by Micah J. Fleck
According to a new report from The Washington Post, the domestic data gathered through the NSA is being planned as groundwork for new tighter domestic policing that has absolutely nothing to do with terrorism. Should we really be surprised, though? After all, this was predicted by many. But not enough people were listening. Now, we face this.
States the report, this is simply an unveiling of something that has already been going on:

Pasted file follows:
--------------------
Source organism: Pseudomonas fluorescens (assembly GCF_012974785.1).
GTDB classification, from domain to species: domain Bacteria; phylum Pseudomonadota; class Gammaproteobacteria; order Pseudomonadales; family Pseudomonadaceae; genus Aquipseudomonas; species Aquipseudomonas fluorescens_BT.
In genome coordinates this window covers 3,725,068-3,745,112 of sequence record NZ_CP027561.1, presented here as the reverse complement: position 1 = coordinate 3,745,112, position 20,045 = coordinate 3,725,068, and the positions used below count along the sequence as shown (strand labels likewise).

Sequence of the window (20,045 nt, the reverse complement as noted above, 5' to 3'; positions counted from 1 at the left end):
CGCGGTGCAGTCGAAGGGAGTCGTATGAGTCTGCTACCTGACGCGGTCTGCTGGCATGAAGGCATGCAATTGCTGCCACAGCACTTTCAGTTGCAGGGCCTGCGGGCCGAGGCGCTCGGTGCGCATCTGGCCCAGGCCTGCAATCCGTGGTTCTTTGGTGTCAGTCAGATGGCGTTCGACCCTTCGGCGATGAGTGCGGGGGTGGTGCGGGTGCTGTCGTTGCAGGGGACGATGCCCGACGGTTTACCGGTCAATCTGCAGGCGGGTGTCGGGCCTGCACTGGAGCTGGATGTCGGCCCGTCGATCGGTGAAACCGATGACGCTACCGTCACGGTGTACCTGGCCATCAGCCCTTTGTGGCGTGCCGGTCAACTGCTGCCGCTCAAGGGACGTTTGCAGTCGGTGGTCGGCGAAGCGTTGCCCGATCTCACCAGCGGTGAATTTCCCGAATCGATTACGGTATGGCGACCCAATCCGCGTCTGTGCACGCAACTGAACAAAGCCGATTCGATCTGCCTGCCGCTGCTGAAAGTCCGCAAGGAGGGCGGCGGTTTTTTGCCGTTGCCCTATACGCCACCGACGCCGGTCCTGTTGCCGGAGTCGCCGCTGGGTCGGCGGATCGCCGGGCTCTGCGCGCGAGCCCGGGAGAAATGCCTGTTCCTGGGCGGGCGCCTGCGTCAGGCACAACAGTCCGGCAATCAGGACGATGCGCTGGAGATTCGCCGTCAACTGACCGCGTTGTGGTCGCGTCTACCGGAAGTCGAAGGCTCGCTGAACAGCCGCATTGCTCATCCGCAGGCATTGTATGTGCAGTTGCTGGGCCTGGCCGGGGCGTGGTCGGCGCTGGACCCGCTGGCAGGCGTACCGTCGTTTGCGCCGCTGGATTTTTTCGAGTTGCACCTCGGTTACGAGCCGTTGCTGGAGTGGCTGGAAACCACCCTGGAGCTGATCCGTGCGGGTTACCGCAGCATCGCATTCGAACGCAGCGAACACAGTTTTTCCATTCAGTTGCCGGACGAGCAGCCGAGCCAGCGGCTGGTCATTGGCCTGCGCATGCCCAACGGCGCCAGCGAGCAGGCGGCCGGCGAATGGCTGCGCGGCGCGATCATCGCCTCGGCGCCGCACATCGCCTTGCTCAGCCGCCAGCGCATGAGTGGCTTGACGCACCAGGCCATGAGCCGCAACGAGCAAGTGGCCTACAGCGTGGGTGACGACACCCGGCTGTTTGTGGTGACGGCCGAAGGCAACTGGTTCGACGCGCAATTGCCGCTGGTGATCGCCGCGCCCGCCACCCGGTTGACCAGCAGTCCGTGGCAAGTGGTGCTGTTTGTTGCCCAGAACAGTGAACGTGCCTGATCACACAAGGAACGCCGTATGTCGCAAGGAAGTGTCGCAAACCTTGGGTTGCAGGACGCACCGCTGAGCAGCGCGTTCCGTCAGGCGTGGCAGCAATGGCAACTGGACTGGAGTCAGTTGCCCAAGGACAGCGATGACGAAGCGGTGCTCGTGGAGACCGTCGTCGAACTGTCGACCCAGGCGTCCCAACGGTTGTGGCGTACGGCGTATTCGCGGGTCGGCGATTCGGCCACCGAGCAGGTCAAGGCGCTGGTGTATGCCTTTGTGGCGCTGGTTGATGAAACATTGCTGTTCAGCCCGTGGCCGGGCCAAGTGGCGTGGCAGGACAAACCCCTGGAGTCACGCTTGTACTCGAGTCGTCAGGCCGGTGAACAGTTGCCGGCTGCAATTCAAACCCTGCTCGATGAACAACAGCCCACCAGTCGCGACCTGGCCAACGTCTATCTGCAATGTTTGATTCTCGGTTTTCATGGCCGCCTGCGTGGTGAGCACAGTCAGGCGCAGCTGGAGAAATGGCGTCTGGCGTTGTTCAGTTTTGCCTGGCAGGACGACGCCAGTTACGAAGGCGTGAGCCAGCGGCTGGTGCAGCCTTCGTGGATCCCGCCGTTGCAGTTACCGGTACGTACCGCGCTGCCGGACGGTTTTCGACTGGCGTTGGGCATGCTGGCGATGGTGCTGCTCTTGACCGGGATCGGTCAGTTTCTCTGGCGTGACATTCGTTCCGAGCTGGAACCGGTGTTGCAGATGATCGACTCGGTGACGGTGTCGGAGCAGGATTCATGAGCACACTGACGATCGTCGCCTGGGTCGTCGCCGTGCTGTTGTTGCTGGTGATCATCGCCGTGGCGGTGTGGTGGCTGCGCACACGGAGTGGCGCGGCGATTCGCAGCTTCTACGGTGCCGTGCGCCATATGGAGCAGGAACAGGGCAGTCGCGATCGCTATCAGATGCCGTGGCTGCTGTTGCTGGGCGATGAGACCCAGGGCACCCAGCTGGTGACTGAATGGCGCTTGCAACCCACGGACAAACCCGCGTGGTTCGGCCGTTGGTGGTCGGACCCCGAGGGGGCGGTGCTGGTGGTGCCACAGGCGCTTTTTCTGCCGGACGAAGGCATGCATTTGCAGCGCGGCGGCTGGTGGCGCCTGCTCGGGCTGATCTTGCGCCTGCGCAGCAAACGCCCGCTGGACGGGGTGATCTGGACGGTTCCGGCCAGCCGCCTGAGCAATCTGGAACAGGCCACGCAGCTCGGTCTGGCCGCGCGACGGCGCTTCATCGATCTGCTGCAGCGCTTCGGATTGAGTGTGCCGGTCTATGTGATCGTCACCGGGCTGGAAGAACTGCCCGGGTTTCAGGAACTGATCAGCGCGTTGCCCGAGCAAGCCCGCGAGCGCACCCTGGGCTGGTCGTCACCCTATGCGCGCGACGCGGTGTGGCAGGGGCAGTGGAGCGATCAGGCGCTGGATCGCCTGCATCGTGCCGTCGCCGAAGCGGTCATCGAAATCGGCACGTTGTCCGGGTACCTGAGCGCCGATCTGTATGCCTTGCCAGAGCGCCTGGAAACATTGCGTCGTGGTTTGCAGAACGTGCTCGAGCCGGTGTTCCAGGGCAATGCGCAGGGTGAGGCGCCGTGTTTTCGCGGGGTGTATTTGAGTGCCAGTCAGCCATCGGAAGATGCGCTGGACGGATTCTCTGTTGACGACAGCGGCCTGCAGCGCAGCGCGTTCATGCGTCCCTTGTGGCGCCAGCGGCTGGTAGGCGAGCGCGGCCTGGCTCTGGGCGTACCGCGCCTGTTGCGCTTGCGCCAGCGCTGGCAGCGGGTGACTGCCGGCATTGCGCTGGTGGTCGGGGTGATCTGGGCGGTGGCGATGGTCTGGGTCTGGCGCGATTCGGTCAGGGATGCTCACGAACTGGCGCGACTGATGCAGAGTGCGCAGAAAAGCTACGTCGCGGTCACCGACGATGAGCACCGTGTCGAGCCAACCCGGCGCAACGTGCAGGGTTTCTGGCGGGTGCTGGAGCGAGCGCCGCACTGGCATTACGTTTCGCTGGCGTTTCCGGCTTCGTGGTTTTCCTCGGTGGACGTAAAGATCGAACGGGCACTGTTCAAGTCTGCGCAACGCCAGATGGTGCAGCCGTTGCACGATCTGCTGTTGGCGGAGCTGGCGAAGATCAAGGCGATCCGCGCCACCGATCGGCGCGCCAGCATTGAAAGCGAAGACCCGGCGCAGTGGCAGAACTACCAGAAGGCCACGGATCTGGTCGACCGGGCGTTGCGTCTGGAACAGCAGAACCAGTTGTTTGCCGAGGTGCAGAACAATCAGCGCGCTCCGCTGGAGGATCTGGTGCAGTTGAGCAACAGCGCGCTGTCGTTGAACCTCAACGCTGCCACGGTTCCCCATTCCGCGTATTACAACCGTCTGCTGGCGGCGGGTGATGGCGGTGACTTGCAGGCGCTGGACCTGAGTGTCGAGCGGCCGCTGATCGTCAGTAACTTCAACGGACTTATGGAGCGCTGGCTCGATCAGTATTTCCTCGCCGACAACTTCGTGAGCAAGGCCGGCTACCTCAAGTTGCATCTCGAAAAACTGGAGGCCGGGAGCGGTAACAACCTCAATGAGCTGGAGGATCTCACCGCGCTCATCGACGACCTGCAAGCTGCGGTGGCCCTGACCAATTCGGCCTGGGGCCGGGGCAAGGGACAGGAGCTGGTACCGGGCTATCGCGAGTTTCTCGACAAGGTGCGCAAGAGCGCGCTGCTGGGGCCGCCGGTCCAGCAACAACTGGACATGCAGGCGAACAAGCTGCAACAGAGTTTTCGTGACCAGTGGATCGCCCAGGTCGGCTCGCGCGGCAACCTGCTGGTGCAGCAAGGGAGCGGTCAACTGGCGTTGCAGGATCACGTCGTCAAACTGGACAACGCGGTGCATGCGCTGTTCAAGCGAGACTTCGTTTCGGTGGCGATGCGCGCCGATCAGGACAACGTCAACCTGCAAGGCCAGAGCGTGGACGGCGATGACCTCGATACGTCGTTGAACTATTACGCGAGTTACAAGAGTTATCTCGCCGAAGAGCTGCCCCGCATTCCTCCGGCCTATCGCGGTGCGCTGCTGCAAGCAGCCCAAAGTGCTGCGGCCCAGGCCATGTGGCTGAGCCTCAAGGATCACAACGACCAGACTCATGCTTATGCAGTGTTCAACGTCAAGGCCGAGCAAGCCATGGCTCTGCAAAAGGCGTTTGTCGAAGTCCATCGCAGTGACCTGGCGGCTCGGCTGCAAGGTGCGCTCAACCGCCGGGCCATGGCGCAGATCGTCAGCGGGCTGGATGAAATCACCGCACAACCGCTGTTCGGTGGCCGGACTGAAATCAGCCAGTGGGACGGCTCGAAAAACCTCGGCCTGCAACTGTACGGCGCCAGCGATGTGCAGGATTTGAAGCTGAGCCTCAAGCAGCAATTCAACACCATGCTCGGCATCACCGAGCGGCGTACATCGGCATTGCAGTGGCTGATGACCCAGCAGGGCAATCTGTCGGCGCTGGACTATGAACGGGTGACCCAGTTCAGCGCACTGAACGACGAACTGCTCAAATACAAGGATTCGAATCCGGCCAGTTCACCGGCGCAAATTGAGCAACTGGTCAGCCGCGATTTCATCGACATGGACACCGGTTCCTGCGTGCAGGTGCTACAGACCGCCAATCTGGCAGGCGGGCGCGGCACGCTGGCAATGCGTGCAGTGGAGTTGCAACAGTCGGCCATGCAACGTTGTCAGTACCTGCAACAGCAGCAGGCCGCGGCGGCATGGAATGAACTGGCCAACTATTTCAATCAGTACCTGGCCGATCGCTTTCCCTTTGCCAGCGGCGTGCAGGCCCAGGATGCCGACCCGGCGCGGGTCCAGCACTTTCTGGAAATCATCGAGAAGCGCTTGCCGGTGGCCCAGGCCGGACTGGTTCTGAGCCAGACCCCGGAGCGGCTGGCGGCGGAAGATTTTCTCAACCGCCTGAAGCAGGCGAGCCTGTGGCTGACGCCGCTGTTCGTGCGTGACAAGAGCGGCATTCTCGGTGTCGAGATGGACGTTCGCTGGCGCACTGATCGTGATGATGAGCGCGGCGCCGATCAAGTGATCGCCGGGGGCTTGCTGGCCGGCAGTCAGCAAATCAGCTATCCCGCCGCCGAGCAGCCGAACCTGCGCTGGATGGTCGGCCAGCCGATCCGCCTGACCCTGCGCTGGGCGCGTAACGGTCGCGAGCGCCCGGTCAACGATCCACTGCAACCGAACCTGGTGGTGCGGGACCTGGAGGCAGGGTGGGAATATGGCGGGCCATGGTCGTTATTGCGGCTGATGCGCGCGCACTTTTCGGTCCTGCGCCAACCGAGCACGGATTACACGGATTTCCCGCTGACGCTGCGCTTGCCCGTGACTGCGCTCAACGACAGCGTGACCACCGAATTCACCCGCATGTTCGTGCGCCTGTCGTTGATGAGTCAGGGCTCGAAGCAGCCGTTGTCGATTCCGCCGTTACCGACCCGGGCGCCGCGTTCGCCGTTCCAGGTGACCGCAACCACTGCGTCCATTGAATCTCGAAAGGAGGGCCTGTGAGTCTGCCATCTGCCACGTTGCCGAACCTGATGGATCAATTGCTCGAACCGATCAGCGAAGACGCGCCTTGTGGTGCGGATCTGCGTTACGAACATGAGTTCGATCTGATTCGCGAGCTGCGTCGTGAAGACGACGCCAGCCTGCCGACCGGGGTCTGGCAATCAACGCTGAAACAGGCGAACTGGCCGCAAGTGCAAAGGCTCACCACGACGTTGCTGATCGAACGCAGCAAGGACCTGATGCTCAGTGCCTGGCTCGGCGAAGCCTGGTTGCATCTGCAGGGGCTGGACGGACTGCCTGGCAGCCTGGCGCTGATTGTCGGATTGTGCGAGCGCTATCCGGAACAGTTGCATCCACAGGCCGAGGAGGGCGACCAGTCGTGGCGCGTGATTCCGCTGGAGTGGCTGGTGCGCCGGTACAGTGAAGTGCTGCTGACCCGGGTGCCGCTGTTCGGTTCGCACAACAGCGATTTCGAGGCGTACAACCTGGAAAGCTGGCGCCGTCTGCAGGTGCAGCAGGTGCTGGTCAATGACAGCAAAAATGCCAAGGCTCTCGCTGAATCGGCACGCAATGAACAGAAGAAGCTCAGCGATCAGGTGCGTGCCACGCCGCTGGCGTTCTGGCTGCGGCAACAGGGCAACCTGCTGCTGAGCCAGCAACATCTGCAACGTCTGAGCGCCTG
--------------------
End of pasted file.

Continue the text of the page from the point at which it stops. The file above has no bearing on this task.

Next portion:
We’ve known for a couple of years now that the Drug Enforcement Administration and the IRS were getting information from the NSA. Because that information was obtained without a warrant, the agencies were instructed to engage in “parallel construction” when explaining to courts and defense attorneys how the information had been obtained. If you think parallel construction just sounds like a bureaucratically sterilized way of saying big stinking lie, well, you wouldn’t be alone. And it certainly isn’t the only time that that national security apparatus has let law enforcement agencies benefit from policies that are supposed to be reserved for terrorism investigations in order to get around the Fourth Amendment, then instructed those law enforcement agencies to misdirect, fudge and outright lie about how they obtained incriminating information — see the Stingray debacle. This isn’t just a few rogue agents. The lying has been a matter of policy. We’re now learning that the feds had these agreements with police agencies all over the country, affecting thousandsof cases.